This post was written by NLMT music therapist Priya Vithani
February 1st-5th 2021 marks Children’s Mental Health Week. The theme this year is “Express Yourself”. The COVID-19 pandemic has turned children’s lives upside down. They are unable to see their friends in school like they’re used too, and may be feeling additional pressures of remote learning which can be difficult from a home environment without much variety.
We’ve put together some resources that you can use to support your children’s mental wellbeing while also allowing them to express themselves.
Make your own instruments
This is a really easy way to make music, it won’t take much of your time and it isn’t messy. All you need is a few glasses or mugs, a tap, and a little spoon.
Choose how many glasses you want to use (we recommend 5 or 6) – the glasses don’t all have to be the same, you can experiment with different sounds (but plastic might not work so well)
Fill them with water to different levels
You can choose how to arrange them
Tap with a spoon and hear the different sounds
Can you make up your own tune? Or play a song you know?
Tissue box Guitar
Don’t worry if you don’t have a tissue box, any cardboard box will do, you’ll just need to carefully cut a hole on one of the sides.
You will need:
Tissue box (or other)
Cardboard tube (e.g. from a kitchen roll, or wrapping paper)
Wrap 3 or 4 elastic bands around the box so they go over the hole
Make small cuts on one end of the cardboard tube
Flatten these out and stick to the top of your box
Tin shaker and scraper
You will need:
Some empty, clean tin cans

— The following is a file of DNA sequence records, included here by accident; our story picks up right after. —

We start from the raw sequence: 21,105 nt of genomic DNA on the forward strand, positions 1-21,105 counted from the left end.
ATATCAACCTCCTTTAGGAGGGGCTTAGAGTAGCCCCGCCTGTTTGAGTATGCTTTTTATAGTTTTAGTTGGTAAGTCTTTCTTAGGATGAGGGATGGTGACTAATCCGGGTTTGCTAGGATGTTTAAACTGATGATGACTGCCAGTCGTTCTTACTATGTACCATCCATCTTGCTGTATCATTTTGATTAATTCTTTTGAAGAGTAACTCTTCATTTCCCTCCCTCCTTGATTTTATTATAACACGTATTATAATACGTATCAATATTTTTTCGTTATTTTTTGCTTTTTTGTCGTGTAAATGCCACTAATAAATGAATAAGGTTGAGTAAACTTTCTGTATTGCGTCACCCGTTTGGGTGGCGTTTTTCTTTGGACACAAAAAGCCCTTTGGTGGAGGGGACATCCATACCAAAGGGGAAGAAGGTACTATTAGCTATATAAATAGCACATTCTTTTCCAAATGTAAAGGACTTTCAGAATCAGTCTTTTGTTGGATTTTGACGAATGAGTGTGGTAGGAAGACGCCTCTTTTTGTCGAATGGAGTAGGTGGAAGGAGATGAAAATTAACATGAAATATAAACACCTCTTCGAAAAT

Begin by putting a small handful of rice or lentils into and empty tin can. Please make sure the tin can has smooth edges (you can get tin openers that open tins without leaving a sharp edge – if you’re unsure, ask an adult for help)
Cut the end off the balloon and stretch it over the open end of the tin
Secure the balloon with an elastic band and you’ve got a new shaker. If you want to secure it even more, you can glue the edge of the balloon down.
5-minute calming and mindful activities for children
Ways to ensure children have a ‘release’ activity every day
Listen to music while working
Physical movement breaks between learning, as well as brain breaks
A daily 5-10 minute calming or mindful activity at the same time every day
Art: from freestyle doodling to outside projects
Singing together, stories, storytelling, journaling, poetry, drama
Explain how correct breathing helps us feel calm. Use your forefinger to trace in and out of the fingers on the other hand to regulate breathing. Model breathing in they trace slowly up their fingers, and out as they trace slowly down – trace your fingers from thumb to little finger on each hand, encouraging 10 slow, deep breaths in total. You could also do this with a pen/pencil on a piece of paper, breathing in and out respectively as you outline your hand.